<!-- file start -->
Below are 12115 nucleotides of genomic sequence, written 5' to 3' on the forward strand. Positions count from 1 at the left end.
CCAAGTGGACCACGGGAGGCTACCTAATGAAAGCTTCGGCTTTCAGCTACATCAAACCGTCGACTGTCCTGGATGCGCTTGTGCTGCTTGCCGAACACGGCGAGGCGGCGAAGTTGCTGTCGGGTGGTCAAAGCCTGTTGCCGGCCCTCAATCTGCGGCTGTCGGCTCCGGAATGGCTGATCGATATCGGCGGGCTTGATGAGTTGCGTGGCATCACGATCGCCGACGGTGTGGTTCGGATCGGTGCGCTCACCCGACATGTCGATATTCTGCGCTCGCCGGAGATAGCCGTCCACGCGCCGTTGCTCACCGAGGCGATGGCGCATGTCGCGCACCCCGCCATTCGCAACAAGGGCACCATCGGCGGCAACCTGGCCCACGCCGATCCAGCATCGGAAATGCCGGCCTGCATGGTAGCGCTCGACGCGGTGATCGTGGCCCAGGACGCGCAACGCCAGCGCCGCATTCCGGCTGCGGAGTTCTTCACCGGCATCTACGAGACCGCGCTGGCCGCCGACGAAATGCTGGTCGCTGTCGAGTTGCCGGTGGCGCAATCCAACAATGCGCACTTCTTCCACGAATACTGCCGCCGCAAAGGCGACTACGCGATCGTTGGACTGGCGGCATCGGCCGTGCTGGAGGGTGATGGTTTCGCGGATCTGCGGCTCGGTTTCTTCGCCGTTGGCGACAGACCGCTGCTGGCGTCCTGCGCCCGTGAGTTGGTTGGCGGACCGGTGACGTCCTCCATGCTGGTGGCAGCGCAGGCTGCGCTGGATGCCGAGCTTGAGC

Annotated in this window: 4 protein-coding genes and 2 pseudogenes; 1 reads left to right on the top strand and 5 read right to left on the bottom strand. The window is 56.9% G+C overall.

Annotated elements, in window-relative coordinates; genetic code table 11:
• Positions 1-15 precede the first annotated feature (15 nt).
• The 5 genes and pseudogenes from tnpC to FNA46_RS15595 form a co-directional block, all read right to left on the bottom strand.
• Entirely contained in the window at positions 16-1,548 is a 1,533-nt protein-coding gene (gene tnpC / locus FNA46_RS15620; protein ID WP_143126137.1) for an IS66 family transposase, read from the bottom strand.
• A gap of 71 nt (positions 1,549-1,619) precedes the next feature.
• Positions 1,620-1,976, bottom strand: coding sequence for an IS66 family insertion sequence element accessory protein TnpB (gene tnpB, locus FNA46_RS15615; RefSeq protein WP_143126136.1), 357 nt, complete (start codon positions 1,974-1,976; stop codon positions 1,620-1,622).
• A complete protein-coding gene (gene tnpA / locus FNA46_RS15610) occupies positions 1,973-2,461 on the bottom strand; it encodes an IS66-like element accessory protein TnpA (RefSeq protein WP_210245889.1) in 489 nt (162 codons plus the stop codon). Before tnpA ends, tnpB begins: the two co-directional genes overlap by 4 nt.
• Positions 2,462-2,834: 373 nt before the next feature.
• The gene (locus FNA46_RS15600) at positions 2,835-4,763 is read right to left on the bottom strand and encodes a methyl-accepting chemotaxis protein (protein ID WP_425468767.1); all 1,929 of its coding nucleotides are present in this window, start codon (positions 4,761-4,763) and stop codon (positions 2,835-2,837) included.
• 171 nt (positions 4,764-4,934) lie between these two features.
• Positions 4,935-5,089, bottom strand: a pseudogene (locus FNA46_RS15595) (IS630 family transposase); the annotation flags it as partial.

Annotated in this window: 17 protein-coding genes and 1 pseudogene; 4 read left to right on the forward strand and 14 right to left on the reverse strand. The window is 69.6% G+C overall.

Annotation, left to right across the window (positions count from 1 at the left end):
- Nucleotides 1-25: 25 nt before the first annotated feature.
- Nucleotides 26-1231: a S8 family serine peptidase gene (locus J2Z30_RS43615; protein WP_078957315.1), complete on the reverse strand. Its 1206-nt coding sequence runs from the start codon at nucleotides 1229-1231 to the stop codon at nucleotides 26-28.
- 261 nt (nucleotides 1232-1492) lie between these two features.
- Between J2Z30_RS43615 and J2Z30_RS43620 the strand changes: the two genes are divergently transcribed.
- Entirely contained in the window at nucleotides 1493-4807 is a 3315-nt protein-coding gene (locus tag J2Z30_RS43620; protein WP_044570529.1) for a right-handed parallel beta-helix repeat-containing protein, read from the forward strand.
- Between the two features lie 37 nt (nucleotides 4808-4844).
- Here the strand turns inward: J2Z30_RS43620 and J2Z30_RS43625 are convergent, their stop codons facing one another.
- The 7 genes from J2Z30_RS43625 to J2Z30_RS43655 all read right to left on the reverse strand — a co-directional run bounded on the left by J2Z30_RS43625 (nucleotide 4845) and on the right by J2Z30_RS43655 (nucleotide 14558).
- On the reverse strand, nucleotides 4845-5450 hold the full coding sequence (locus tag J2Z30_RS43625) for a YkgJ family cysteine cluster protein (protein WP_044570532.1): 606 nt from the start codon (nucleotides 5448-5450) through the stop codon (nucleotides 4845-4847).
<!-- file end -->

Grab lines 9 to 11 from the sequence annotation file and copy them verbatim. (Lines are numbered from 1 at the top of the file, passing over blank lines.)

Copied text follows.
• Positions 1,620-1,976, bottom strand: coding sequence for an IS66 family insertion sequence element accessory protein TnpB (gene tnpB, locus FNA46_RS15615; RefSeq protein WP_143126136.1), 357 nt, complete (start codon positions 1,974-1,976; stop codon positions 1,620-1,622).
• A complete protein-coding gene (gene tnpA / locus FNA46_RS15610) occupies positions 1,973-2,461 on the bottom strand; it encodes an IS66-like element accessory protein TnpA (RefSeq protein WP_210245889.1) in 489 nt (162 codons plus the stop codon). Before tnpA ends, tnpB begins: the two co-directional genes overlap by 4 nt.
• Positions 2,462-2,834: 373 nt before the next feature.